Journal of the South African Veterinary Association
On-line version ISSN 2224-9435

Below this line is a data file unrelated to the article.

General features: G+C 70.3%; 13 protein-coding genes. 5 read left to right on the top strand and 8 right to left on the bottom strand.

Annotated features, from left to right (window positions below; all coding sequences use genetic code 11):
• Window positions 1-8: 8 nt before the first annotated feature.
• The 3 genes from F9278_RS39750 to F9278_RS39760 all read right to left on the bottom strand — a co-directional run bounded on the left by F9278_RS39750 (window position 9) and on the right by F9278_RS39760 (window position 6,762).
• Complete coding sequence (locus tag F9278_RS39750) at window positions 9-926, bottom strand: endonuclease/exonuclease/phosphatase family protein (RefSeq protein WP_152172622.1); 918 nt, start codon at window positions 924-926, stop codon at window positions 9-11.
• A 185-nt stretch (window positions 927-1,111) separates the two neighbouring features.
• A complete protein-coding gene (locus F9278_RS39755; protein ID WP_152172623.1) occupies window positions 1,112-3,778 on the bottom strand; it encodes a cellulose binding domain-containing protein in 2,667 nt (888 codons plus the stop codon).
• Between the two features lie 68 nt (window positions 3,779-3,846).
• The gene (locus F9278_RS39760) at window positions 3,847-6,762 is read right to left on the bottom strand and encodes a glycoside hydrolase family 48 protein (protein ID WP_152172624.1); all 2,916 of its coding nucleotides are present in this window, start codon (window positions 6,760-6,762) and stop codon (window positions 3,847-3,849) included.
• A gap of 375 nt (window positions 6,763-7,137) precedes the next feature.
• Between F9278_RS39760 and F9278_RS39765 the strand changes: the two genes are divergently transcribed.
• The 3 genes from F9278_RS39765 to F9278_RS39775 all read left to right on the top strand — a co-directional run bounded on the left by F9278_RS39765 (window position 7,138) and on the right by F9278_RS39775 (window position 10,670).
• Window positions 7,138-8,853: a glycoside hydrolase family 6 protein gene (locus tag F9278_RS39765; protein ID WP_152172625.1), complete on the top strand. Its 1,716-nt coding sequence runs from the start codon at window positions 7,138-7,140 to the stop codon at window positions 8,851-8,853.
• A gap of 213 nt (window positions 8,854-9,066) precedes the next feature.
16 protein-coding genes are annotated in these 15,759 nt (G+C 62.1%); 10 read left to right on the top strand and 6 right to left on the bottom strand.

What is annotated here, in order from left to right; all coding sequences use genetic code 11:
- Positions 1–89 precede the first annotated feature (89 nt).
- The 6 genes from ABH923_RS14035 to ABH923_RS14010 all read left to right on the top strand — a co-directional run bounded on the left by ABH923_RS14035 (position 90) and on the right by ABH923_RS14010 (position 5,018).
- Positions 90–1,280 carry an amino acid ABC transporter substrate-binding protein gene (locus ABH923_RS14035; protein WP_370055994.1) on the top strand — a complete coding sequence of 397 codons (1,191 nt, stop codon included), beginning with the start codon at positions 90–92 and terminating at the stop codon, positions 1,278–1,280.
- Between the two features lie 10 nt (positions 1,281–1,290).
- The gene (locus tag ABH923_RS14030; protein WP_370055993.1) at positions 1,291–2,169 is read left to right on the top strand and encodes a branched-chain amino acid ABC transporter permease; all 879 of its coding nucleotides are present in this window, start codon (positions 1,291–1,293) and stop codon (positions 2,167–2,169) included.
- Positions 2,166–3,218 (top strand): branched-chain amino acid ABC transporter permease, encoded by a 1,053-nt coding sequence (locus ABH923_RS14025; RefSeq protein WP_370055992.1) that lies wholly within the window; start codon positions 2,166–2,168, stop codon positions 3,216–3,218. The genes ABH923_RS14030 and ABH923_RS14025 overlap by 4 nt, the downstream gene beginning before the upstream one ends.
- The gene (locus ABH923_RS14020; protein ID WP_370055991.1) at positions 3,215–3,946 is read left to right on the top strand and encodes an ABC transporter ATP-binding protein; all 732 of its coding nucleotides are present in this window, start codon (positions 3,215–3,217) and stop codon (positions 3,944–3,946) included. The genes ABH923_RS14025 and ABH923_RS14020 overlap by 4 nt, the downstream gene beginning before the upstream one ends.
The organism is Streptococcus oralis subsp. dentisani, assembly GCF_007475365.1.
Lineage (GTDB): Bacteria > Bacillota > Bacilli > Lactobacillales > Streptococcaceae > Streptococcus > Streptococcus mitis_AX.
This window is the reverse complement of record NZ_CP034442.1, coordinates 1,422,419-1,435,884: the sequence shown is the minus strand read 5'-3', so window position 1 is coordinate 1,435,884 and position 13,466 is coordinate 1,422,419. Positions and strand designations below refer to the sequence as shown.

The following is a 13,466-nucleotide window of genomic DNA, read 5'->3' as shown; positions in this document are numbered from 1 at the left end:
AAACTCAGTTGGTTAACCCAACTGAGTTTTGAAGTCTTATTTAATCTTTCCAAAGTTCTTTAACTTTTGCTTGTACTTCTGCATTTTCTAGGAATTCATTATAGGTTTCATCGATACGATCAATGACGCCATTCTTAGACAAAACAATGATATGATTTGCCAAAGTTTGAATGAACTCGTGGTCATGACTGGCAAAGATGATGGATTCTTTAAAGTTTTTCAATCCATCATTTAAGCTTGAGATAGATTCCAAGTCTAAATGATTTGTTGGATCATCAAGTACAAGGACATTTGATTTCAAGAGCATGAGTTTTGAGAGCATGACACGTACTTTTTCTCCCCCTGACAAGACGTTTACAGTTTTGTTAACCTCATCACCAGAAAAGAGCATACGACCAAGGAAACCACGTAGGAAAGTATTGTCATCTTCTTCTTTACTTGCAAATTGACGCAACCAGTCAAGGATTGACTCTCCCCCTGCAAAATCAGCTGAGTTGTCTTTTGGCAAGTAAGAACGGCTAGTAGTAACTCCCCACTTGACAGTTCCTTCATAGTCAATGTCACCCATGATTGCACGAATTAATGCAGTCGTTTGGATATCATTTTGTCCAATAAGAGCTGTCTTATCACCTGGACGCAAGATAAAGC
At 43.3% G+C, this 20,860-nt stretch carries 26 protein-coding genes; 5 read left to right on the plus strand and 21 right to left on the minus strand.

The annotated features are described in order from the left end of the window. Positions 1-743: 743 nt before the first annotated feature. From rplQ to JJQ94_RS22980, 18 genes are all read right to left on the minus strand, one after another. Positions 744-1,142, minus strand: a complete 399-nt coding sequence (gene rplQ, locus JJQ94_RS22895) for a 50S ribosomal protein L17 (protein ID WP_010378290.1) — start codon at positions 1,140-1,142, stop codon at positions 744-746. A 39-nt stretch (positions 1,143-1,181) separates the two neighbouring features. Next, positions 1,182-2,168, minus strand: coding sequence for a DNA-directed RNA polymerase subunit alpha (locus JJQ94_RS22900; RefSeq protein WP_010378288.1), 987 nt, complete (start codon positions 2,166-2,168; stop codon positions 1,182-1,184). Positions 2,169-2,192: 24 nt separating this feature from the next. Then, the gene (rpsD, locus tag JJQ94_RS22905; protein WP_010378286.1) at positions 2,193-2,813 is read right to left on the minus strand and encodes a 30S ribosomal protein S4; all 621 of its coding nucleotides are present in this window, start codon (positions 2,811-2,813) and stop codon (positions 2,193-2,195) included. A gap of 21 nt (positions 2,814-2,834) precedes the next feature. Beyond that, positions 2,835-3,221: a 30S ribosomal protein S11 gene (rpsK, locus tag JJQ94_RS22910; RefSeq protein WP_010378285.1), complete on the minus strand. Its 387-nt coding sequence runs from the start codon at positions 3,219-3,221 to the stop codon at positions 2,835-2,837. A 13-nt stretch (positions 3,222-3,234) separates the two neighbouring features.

In July 2006, a case of two out of three lambs born to one ewe in a flock of 45 had signs that, in retrospect, were possibly consistent with Schmallenberg virus infection. This occurred in the Onderstepoort area (Gauteng Province) but a definitive diagnosis was not made. Then, in May 2008, a farmer in the Delmas area (Mpumalanga Province) reported that deformed lambs had been born to several ewes in the flock. Six of the approximately 50 mated ewes gave birth to lambs showing varying degrees of arthrogryposis, torticollis, kyphosis, mandibular brachygnathia and hydrocephalus. Of these, only two were born alive but they died within a few hours. Blood was collected from the ewes with deformed lambs, a random sample of ewes that had given birth to normal lambs and a lamb that was normal but had a twin that was deformed. The samples were tested for Wesselsbron and Akabane antibodies using a complement fixation test and a haemagglutination/haemagglutination inhibition test that were available at that time. Bluetongue virus antibodies were also tested for using a commercial Enzyme-linked immunosorbent assay (ELISA) test. All samples showed negative results for all diseases tested. At the time Rift Valley fever virus had not been diagnosed in that region for many years and so it was not included in the testing. It is unlikely that this was the cause as no liver pathology was detected on postmortem examination of the lambs and no adult ewes had died. The farmer reported that another farm just a few kilometres away experienced the same deformities in some of their lambs but this farm was not investigated. During investigation it was thought that the cause was possibly a new strain of Akabane virus, although there was no way to confirm it. However, with the recent discovery of the Schmallenberg virus, it is possible that this virus has been present in South Africa for at least the last four years without being identified.